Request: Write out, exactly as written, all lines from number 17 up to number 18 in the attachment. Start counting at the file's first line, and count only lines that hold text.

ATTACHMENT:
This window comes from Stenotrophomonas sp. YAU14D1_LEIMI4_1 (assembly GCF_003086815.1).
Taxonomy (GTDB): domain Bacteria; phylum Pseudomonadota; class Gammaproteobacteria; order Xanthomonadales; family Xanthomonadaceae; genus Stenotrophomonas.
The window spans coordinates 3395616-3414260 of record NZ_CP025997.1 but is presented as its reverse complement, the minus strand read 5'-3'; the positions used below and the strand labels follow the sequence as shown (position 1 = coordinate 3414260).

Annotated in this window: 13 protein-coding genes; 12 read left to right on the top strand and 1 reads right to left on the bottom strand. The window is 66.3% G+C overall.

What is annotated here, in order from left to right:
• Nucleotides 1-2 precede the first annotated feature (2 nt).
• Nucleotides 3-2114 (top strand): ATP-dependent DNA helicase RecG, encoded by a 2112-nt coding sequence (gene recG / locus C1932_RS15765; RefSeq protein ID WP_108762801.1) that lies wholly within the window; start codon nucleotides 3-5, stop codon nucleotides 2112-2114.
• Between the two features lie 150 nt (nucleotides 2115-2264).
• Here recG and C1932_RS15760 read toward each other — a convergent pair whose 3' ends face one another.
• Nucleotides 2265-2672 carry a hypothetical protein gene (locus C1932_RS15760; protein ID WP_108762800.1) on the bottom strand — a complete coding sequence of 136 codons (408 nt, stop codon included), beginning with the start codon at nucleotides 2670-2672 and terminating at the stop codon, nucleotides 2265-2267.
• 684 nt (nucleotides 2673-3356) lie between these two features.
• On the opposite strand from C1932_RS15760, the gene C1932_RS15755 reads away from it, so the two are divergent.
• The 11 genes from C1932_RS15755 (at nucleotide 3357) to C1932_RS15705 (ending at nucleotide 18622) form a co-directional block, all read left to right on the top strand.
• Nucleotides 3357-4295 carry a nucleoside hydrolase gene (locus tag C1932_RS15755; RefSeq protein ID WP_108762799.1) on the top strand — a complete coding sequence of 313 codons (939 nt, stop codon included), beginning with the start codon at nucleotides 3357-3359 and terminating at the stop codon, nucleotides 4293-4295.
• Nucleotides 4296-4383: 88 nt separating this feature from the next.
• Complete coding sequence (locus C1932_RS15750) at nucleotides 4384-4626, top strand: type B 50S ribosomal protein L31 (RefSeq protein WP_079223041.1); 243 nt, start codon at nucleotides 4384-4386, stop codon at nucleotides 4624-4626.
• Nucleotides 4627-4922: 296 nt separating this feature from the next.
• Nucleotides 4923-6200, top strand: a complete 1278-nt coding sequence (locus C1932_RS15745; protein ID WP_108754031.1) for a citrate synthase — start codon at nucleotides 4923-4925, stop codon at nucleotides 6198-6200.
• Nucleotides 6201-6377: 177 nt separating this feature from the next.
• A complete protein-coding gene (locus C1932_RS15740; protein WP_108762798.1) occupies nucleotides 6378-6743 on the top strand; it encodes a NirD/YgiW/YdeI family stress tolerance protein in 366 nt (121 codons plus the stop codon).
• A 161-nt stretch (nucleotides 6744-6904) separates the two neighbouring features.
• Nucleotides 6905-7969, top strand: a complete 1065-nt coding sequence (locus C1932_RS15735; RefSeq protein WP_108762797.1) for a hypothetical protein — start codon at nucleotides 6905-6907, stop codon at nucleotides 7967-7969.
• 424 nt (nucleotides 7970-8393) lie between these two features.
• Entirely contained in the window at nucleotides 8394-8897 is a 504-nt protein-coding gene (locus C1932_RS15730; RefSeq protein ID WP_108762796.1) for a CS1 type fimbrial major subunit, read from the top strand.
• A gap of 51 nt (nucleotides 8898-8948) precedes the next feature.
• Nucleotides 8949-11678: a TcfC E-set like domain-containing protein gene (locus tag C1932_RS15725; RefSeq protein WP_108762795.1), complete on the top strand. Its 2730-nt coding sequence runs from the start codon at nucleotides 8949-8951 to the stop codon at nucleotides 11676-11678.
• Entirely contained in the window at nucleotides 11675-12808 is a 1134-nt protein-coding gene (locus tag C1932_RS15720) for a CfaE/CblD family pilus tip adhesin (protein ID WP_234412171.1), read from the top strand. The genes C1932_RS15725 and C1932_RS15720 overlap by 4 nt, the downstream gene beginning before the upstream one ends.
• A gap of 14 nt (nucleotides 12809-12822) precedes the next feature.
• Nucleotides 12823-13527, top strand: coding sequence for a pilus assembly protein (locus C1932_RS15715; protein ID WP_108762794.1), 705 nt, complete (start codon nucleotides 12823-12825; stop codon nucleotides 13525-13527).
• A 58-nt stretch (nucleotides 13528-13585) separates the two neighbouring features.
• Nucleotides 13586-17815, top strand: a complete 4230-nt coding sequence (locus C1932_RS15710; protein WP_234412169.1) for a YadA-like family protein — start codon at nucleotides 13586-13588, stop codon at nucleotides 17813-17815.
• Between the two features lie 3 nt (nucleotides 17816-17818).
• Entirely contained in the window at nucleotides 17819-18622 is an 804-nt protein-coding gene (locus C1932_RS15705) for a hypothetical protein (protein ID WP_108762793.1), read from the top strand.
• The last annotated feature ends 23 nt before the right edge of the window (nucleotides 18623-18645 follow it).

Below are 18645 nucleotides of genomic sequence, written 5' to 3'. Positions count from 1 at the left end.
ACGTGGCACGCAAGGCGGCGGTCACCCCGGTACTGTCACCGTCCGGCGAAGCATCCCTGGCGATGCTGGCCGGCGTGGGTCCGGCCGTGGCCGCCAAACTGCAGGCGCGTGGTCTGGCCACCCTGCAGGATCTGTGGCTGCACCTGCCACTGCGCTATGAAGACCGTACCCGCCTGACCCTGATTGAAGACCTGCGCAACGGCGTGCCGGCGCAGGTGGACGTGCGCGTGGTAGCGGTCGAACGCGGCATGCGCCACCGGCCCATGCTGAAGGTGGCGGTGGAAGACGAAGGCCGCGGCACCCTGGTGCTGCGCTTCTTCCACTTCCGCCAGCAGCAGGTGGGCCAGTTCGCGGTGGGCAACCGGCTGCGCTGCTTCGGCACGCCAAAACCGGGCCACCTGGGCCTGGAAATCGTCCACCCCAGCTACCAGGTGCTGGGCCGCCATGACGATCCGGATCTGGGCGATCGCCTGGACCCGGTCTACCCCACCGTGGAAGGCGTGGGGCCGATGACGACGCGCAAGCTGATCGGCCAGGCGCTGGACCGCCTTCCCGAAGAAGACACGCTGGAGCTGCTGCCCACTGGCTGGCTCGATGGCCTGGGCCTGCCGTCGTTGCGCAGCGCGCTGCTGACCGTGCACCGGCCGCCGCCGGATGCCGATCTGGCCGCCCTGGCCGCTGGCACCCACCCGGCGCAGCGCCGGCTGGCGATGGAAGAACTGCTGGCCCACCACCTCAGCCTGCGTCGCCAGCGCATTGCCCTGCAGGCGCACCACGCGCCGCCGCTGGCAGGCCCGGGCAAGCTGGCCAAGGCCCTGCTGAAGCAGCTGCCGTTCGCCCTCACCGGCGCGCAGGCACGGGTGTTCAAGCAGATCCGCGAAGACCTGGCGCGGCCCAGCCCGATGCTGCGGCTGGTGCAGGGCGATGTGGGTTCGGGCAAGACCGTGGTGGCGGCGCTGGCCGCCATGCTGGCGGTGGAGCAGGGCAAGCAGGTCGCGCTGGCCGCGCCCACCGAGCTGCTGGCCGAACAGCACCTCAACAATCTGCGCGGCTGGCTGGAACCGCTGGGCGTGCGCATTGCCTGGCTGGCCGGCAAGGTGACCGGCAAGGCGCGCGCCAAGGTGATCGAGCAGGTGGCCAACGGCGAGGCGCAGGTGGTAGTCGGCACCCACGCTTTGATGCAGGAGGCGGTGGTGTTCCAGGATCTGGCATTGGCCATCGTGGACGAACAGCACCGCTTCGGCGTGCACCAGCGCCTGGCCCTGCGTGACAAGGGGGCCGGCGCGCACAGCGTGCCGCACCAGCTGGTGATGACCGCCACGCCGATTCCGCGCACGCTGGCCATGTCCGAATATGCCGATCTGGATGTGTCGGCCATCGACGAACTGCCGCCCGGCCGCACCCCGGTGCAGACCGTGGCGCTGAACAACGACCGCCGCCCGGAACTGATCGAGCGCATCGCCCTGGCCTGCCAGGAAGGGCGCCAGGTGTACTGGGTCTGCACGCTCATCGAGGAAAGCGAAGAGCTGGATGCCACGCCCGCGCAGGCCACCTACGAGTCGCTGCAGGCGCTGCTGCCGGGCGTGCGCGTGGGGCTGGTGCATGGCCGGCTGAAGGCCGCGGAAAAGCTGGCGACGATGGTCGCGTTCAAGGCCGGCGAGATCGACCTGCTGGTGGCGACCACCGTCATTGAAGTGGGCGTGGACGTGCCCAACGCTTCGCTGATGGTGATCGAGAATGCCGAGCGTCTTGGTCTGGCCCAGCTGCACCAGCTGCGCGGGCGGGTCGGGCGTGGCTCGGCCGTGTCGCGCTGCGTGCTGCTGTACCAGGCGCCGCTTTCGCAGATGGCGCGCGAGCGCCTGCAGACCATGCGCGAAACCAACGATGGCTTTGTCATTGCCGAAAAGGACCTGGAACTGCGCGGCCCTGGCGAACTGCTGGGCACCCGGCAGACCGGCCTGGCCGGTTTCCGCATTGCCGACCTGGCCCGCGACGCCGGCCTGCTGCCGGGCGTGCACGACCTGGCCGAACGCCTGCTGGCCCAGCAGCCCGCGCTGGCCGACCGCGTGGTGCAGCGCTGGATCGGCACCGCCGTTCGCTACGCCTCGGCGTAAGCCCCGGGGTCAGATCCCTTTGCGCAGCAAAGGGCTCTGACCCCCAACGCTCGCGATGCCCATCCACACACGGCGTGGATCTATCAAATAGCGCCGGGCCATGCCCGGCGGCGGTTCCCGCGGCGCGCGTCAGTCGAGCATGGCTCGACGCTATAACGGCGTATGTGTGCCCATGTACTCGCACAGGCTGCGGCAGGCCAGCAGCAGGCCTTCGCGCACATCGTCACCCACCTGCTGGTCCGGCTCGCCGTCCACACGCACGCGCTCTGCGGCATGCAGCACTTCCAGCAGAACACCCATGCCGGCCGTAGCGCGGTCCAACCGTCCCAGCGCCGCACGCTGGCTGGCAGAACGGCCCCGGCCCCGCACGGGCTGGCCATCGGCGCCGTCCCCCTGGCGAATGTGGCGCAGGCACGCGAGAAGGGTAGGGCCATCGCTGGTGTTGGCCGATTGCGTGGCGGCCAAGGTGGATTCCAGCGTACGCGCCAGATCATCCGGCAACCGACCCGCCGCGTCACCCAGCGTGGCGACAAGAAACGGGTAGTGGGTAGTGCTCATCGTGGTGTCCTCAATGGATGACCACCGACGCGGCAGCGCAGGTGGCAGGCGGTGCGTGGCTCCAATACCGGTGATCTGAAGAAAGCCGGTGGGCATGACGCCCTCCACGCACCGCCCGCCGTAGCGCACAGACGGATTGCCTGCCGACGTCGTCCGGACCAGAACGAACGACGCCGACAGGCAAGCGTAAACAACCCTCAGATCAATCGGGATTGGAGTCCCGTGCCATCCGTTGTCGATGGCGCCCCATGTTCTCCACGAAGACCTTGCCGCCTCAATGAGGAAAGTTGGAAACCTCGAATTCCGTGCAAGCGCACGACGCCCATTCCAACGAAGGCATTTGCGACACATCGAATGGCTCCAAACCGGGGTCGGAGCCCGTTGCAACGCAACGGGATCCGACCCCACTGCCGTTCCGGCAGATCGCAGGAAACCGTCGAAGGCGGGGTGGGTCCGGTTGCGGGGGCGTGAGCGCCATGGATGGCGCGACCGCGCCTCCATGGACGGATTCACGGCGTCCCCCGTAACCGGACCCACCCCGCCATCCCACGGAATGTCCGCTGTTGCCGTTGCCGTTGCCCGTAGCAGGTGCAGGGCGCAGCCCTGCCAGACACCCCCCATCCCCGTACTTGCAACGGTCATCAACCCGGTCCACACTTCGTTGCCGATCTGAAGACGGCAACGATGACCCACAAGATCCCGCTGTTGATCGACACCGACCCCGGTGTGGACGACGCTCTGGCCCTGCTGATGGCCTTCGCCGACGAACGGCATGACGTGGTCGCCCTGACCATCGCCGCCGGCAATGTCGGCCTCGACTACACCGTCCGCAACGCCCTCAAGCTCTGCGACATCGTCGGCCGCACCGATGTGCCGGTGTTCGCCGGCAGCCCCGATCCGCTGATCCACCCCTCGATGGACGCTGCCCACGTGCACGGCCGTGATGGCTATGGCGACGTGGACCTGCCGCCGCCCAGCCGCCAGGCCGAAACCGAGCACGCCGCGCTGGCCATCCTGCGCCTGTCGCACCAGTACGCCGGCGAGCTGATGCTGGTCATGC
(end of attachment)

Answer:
• Nucleotides 4627-4922: 296 nt separating this feature from the next.
• Nucleotides 4923-6200, top strand: a complete 1278-nt coding sequence (locus C1932_RS15745; protein ID WP_108754031.1) for a citrate synthase — start codon at nucleotides 4923-4925, stop codon at nucleotides 6198-6200.